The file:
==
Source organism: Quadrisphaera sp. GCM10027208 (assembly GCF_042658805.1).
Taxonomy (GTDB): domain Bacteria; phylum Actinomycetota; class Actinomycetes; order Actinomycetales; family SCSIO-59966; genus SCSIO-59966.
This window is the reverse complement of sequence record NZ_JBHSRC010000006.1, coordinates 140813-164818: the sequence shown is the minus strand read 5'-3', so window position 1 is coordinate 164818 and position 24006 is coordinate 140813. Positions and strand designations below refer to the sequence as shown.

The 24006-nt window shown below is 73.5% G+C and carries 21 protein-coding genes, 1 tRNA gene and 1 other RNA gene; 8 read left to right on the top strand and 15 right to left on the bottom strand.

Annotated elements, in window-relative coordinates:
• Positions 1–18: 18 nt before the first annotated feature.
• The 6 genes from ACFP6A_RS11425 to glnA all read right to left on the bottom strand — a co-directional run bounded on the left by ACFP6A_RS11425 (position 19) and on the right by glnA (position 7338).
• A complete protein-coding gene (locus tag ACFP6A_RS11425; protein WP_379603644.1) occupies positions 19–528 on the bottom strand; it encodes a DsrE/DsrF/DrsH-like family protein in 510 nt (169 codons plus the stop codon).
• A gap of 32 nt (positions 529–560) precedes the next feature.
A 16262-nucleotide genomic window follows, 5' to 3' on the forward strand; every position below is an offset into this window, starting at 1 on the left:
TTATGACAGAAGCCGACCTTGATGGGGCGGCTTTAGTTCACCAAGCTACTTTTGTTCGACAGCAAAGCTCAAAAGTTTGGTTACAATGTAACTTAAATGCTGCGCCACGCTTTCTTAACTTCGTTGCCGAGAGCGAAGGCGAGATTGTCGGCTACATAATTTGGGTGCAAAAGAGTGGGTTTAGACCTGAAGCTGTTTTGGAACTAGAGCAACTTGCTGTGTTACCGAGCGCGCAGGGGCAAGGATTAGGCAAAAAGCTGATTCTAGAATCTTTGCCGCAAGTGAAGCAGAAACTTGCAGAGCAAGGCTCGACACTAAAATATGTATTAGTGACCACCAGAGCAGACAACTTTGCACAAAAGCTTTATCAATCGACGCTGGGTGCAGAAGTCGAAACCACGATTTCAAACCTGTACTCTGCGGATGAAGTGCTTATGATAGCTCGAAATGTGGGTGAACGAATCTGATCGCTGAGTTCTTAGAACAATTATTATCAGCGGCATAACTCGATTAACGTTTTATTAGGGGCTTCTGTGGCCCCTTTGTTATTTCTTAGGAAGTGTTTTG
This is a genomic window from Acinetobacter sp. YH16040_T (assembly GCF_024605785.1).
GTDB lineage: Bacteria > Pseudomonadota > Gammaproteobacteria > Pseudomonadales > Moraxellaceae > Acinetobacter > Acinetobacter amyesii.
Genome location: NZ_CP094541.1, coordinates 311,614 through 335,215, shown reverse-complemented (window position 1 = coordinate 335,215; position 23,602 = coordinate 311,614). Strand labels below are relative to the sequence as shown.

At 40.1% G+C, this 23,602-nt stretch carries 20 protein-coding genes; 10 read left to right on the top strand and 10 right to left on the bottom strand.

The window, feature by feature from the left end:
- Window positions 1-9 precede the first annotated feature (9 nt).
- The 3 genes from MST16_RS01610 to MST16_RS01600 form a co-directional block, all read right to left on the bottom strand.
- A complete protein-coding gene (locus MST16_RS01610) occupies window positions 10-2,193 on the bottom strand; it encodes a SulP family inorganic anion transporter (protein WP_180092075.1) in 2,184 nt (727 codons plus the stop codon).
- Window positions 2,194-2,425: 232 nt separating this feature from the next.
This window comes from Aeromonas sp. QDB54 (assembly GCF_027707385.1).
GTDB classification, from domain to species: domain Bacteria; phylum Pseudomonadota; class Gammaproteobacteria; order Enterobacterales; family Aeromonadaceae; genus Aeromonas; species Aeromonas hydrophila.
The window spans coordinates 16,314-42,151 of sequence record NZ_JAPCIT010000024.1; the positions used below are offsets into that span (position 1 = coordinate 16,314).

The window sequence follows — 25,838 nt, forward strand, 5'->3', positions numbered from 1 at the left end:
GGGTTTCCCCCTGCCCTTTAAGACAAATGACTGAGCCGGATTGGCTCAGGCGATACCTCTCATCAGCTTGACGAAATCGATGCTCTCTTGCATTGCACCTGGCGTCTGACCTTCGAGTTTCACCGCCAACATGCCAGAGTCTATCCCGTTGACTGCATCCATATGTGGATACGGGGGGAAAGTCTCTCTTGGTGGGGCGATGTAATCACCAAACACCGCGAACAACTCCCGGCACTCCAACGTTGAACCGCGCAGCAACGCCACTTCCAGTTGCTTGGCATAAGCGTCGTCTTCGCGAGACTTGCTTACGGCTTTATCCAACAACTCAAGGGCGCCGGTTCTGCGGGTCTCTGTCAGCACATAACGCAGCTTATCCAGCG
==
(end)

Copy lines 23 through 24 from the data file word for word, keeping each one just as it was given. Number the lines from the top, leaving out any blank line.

The window spans coordinates 16,314-42,151 of sequence record NZ_JAPCIT010000024.1; the positions used below are offsets into that span (position 1 = coordinate 16,314).

The window sequence follows — 25,838 nt, forward strand, 5'->3', positions numbered from 1 at the left end: